Agnès Poirier: Call me Madame? Au contraire...

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In the land of Maurice Chevalier and DSK, the word Mademoiselle has become so loaded that two feminist groupuscules have had it banned from administrative forms. The French Prime Minister Office's surprising decision this week shows the level of despair within Nicolas Sarkozy's camp, anxious to reach out to as many voters as possible. Only weeks before the first round of the French presidential elections, every little helps, from Angela Merkel's support to that of a handful of French feminists. I can hear Candidate Nicolas tell his advisers: "Let's get those women's votes with our teeth."

It will, of course, be a satisfaction to many French women not to have to tick the Mademoiselle or Madame box and answer what their nom de jeune fille is, as opposed to their nom d'épouse. French women have indeed lived in a world where they carried their father's name and then their husband's. All changed in 2005 when a law allowed children to be given their mother's name, and grooms to adopt their bride's name. It was a landmark rule. Last year, I suggested my husband-to-be embrace the glorious name of Poirier ("pear tree" in French). He politely declined. To be honest, I never envisaged adopting his. Egalité.

The ban of Mademoiselle seems a little trickier. Let's leave administrative forms aside and dive into the culture of everyday life. Having been officially a Madame for a few months, I'm still addressed everywhere as Mademoiselle. Should I feel belittled by such address, as feminists have hinted? Not at all. Au contraire.

Mademoiselle is given to women who are youthful in looks or attitudes, whether they are 20 or 60. There can be a fair amount of cheek and frisky gallivanting on the part of the person who chooses to call you Mademoiselle, especially if you're past your early twenties. It is part of our culture and, if nicely done, contributes to peaceful intersex relations, the kind that doesn't exist, for instance, in the United States, where men and women always seem to be at each other's throats, with sex and litigation going hand in hand.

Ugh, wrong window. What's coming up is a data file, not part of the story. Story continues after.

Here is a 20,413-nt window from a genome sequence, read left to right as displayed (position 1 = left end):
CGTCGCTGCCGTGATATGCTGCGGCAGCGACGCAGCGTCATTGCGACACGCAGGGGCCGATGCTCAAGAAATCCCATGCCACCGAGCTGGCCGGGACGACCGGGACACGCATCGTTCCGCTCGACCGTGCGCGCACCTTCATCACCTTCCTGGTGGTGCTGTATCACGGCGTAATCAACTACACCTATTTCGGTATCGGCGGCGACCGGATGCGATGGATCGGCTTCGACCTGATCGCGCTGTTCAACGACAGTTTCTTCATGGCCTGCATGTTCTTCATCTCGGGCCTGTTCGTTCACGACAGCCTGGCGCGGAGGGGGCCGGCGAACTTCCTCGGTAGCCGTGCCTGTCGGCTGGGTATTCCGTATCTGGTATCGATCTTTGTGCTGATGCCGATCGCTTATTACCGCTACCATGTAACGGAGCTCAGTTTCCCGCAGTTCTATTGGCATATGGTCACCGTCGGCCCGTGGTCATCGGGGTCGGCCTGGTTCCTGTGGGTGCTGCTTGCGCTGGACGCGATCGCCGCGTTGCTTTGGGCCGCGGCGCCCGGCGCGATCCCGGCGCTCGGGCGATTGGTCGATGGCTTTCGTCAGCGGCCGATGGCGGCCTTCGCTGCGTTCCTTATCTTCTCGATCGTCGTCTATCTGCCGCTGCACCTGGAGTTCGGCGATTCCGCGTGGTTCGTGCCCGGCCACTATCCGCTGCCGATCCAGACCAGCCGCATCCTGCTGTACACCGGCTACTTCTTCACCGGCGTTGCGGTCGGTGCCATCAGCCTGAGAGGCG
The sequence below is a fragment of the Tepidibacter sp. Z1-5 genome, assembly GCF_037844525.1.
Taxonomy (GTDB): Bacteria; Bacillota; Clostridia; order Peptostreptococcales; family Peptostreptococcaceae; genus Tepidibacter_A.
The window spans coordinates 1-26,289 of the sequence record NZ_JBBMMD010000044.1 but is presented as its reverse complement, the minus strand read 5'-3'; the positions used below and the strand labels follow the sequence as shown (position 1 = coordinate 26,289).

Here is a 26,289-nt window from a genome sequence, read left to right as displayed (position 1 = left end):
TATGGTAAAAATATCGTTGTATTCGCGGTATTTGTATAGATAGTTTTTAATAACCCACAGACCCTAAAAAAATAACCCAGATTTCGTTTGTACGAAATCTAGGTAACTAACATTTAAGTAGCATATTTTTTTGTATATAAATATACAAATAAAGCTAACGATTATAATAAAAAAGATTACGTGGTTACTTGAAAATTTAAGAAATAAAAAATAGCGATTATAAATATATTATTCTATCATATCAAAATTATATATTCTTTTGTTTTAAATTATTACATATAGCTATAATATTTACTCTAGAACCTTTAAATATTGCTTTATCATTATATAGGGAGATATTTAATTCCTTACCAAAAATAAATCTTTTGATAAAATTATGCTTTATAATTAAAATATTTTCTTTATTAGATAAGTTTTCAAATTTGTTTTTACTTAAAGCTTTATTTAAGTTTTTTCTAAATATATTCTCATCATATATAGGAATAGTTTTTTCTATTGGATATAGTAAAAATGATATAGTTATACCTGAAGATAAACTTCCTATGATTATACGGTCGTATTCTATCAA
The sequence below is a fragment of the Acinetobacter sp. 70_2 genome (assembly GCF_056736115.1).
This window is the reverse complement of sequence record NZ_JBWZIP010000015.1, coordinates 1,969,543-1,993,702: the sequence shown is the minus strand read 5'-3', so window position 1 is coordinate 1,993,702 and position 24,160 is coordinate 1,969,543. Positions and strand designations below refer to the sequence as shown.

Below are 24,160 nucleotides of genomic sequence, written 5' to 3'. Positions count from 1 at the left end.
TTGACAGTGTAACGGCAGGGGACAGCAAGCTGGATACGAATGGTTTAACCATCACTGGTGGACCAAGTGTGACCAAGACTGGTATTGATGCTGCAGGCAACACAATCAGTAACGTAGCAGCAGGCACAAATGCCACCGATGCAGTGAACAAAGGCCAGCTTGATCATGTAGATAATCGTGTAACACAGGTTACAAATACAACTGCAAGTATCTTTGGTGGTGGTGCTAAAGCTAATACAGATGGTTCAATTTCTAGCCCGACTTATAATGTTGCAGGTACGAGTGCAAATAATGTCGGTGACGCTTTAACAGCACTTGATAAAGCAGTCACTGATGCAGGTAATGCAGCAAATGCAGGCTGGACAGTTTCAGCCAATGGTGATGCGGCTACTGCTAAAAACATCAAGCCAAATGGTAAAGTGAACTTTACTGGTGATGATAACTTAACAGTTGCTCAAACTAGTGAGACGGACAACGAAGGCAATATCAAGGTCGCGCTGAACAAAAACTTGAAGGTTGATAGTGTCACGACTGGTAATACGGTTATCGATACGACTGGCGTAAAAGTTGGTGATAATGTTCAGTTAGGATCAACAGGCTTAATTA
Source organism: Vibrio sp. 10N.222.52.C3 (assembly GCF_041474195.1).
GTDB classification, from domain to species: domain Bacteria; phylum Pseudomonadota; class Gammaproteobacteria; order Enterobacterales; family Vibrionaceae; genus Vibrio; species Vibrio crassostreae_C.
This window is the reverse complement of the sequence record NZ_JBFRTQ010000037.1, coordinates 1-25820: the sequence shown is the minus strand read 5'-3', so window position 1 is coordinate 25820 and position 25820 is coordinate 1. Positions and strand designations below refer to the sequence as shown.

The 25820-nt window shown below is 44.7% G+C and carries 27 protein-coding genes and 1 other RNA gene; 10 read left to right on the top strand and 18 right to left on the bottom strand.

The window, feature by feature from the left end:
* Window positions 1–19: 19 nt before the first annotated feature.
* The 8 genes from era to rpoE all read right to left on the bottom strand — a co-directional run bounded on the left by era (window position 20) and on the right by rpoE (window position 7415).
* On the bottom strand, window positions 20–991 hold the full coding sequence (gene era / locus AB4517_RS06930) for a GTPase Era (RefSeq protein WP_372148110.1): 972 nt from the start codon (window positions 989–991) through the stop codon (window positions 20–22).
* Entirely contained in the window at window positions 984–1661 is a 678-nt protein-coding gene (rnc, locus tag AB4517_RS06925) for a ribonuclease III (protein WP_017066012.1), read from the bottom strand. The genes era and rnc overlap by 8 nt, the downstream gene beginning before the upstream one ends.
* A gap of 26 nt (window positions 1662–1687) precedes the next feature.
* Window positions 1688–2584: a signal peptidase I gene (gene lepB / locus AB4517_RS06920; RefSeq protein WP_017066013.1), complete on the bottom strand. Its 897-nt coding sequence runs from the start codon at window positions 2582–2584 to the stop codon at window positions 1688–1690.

If it carries the flirtatious insouciance of French culture, Mademoiselle also conveys a whiff of impudence. In French culture, Madame stands for bourgeoise, Mademoiselle for female Gavroches. Madame stands for settled down bores, Mademoiselle for agent provocatrice.

Remember Mademoiselle de Montpensier? Louis XIV's cousin was called La Grande Mademoiselle (her father was referred to as Le Grand Monsieur) and this was not because of her height. A fierce woman, she fired the Bastille cannons in 1652 during La Fronde. Remember French actress Jeanne Moreau in François Truffaut's Jules et Jim? At 84, she is still definitely a Mademoiselle. So was the French star Arletty whose carefree style always enraged the Establishment. When asked about her affair with a German officer during the war, the star of The Children of Paradise replied: "My heart belongs to France but my ass is international." No Madame could say such a thing.

There are, perhaps, more pressing issues on the feminist agenda than the loss of one symbolic word. What's the use of being called Madame if Monsieur still gets paid more (for the same job; a French man is paid 27 per cent more than a French woman)?

Finally, in pure aesthetic terms, the administrative ban of Mademoiselle looks as foolish as it is unnecessary. The world is vile enough, as Edith Wharton wrote, not to have to lose such a beautiful word, one that encapsulates French culture so well by marrying frisson with effrontery.

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